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Jefferson County prepares to overhaul financial software

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Jefferson County soon will begin the process of upgrading its outdated financial software to the tune of $1 million to $1.5 million with funds initially set aside in 2010.

Overhauling the program officials call the “backbone” of county government, first installed in 1999, will be a lengthy process and involve all departments, according to Scott A. Gray, R-Watertown, chairman of the Board of Legislators Finance and Rules Committee.

It will start with a series of comprehensive presentations from three vendors selected after a round of 2012 interviews conducted by staff and overseen by an ad hoc committee of legislators composed of Mr. Gray, Philip N. Reed, R-Fishers Landing, and Robert D. Ferris, R-Watertown.

County Information Technology Director Gregory C. Hudson said the stand-alone program, which has yet to be selected, will run on separate hardware interfaced with Microsoft Windows and will handle payroll, purchasing, human resources functions, fixed asset tracking, accounts payable, and possibly even tax accounting.

Customized modules in the current software intended to tailor the master program to the specific needs of the county have made updating the system prohibitively expensive, Deputy Administrator Michael E. Kaskan said.

Every time an upgrade was made to the overarching system, individual upgrades would have to be made to all the auxiliary customized programs created by the original vendor.

The cost grew rapidly and eventually the county abandoned the updates altogether.

Instead, large parts of the software essentially were rewritten by programmers in the county’s Information Technology Department.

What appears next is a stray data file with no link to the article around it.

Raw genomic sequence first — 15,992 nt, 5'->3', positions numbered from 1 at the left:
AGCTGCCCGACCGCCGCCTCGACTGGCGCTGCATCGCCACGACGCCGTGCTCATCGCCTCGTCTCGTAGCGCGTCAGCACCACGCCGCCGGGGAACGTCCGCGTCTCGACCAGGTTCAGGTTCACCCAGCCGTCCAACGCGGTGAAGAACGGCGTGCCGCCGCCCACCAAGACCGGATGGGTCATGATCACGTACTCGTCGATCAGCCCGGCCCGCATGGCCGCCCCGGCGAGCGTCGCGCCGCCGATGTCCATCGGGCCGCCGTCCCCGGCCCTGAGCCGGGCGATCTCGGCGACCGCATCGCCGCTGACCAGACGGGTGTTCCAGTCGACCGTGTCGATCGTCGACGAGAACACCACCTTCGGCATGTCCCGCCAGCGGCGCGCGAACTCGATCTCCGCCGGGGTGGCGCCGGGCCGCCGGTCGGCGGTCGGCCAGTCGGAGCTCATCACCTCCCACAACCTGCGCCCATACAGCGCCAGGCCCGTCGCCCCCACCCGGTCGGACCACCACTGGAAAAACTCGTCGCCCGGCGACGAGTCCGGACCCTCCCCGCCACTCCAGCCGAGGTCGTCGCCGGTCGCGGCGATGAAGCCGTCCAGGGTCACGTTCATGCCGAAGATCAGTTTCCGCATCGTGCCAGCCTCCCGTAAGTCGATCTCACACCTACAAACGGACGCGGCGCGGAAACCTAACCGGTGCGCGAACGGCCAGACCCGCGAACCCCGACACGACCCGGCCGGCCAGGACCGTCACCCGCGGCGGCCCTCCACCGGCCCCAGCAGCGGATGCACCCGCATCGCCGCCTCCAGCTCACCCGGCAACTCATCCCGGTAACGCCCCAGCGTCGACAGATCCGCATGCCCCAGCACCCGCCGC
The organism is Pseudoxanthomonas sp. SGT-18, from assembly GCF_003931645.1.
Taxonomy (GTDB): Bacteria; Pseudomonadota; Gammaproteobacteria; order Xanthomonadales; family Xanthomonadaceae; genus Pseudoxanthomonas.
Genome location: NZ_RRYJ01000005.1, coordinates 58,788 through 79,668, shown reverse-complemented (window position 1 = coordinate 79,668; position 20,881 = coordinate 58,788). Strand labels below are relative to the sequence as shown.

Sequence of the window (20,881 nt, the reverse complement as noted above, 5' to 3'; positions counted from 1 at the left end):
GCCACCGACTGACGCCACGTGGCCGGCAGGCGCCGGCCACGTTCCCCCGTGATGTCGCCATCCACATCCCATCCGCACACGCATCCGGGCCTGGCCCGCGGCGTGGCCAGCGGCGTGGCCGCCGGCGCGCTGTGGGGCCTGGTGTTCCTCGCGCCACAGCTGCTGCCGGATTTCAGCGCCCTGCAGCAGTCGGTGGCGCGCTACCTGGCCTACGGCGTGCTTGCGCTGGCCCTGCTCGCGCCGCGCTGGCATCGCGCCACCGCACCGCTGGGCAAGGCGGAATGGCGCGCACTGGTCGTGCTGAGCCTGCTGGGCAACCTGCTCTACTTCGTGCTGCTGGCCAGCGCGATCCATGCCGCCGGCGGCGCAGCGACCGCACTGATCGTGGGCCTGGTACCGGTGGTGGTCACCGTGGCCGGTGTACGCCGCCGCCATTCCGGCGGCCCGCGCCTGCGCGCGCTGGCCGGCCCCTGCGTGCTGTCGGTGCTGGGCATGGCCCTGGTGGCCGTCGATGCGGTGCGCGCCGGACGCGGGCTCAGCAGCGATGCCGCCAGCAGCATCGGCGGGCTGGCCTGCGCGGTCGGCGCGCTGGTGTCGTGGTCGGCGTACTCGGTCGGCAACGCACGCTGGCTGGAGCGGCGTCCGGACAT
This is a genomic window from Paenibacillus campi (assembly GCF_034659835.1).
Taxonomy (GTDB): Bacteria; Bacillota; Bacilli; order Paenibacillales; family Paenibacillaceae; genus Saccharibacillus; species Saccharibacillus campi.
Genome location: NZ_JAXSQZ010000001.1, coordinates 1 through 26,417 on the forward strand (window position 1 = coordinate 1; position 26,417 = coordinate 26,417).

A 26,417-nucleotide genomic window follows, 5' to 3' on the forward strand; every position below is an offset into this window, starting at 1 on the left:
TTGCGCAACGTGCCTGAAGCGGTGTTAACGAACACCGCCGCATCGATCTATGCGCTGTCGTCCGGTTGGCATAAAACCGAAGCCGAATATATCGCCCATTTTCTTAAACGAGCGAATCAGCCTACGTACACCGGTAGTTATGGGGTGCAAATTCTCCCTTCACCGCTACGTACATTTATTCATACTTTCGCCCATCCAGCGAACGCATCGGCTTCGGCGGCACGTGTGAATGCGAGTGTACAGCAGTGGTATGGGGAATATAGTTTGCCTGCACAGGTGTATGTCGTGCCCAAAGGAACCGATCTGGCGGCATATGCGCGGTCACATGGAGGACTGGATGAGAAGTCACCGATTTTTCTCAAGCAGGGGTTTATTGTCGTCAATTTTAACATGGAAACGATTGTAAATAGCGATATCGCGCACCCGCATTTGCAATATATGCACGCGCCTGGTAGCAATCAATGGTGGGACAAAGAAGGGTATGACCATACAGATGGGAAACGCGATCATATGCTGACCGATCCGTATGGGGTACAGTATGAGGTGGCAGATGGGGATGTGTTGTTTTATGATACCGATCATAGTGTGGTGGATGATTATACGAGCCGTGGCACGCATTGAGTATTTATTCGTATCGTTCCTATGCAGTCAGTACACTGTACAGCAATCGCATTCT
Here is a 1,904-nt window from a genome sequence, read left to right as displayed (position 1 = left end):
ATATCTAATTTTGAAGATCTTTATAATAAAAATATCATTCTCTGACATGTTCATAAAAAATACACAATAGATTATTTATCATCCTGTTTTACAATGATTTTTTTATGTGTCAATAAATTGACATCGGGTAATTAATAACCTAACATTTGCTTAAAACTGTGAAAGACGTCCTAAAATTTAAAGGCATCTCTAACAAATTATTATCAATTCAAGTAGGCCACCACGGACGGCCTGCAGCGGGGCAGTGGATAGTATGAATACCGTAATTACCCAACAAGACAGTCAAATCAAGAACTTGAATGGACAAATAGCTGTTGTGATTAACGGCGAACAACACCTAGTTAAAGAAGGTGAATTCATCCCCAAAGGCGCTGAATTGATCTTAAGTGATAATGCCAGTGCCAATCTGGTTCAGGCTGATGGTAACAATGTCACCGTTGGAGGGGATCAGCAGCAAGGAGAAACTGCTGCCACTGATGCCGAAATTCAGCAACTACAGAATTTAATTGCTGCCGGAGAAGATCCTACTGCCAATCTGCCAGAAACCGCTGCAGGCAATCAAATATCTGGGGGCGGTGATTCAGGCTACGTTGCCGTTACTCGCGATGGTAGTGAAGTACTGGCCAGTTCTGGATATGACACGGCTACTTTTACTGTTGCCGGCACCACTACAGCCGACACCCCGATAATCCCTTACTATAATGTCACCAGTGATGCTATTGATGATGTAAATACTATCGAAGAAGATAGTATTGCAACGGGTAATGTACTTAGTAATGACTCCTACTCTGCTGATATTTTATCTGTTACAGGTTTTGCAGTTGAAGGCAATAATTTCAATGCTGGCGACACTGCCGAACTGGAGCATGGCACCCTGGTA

These programmers would take their expertise with them if they retire or change jobs, leaving county officials in the vulnerable position of trying to figure out how to run vital programs without the assistance of the authors.

Mr. Kaskan said the county was determined to avoid repeating the mistake of modifying the software in the future.

All of the programs on the market today are prepackaged, which has both positive and negative implications.

Both Mr. Gray and Mr. Kaskan stressed that the county will have to accept that arrangement.

“We’ll have to live with the good and the bad,” Mr. Gray said.

According to Mr. Hudson, adjusting to the new non-customized system will involve some compromise.

“We’ll maybe have to change the way we do business” he said.

County Treasurer Karen M. Christie, whose department will be one of those most directly affected by the change-over, has an extensive wish list for the new software.

It includes automatic journal entries, customized reports, automated purchasing and a more efficient system for managing interdepartmental expenses.

The software also will have to work well with outside systems, including the state software used by the Department of Social Services.

Laura C. Cerow, DSS commissioner, said that although the department has its own IT staff and primarily uses the state system, it does interact with the county in a few key areas, including payroll, human resources and insurance.

From a policy standpoint, Mr. Gray said, the legislature “wants all of the department heads and as many employees as possible involved in the upgrade.”

It’s part of a consensus-building process that will ensure “ownership at all levels,” he said.

The selection of the vendor is only the start of the transition, as several steps are still involved, not the least of which will be moving all the old files to the new system.

According to Mr. Kaskan, the process most likely will continue into 2014.

“The conversion process will take the better part of a year before we can go live with it, so we want to pick carefully,” Ms. Christie said.

Presentations will start within the next month.

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